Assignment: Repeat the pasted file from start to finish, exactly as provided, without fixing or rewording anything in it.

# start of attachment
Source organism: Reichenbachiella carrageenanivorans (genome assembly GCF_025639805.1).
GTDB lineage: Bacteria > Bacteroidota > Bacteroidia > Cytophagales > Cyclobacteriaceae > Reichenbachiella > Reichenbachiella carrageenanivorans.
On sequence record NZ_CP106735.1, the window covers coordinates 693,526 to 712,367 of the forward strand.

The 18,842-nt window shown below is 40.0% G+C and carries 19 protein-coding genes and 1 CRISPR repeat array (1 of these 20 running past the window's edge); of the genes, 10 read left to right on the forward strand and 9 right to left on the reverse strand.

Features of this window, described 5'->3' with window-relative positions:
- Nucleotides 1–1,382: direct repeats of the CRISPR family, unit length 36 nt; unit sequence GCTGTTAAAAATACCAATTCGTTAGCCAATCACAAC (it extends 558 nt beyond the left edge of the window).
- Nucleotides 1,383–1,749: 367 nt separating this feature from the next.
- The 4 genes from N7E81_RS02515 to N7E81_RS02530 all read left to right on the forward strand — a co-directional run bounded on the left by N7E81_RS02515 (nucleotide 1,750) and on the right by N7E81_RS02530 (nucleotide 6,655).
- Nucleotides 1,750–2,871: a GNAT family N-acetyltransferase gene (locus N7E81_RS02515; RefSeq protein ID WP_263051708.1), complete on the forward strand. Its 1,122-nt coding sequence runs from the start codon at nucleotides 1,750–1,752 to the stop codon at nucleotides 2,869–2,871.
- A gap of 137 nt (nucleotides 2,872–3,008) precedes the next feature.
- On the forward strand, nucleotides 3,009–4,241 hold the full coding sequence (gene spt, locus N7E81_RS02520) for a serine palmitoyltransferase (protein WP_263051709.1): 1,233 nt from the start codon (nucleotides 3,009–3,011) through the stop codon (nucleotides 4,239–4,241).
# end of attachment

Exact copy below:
Source organism: Reichenbachiella carrageenanivorans (genome assembly GCF_025639805.1).
GTDB lineage: Bacteria > Bacteroidota > Bacteroidia > Cytophagales > Cyclobacteriaceae > Reichenbachiella > Reichenbachiella carrageenanivorans.
On sequence record NZ_CP106735.1, the window covers coordinates 693,526 to 712,367 of the forward strand.

The 18,842-nt window shown below is 40.0% G+C and carries 19 protein-coding genes and 1 CRISPR repeat array (1 of these 20 running past the window's edge); of the genes, 10 read left to right on the forward strand and 9 right to left on the reverse strand.

Features of this window, described 5'->3' with window-relative positions:
- Nucleotides 1–1,382: direct repeats of the CRISPR family, unit length 36 nt; unit sequence GCTGTTAAAAATACCAATTCGTTAGCCAATCACAAC (it extends 558 nt beyond the left edge of the window).
- Nucleotides 1,383–1,749: 367 nt separating this feature from the next.
- The 4 genes from N7E81_RS02515 to N7E81_RS02530 all read left to right on the forward strand — a co-directional run bounded on the left by N7E81_RS02515 (nucleotide 1,750) and on the right by N7E81_RS02530 (nucleotide 6,655).
- Nucleotides 1,750–2,871: a GNAT family N-acetyltransferase gene (locus N7E81_RS02515; RefSeq protein ID WP_263051708.1), complete on the forward strand. Its 1,122-nt coding sequence runs from the start codon at nucleotides 1,750–1,752 to the stop codon at nucleotides 2,869–2,871.
- A gap of 137 nt (nucleotides 2,872–3,008) precedes the next feature.
- On the forward strand, nucleotides 3,009–4,241 hold the full coding sequence (gene spt, locus N7E81_RS02520) for a serine palmitoyltransferase (protein WP_263051709.1): 1,233 nt from the start codon (nucleotides 3,009–3,011) through the stop codon (nucleotides 4,239–4,241).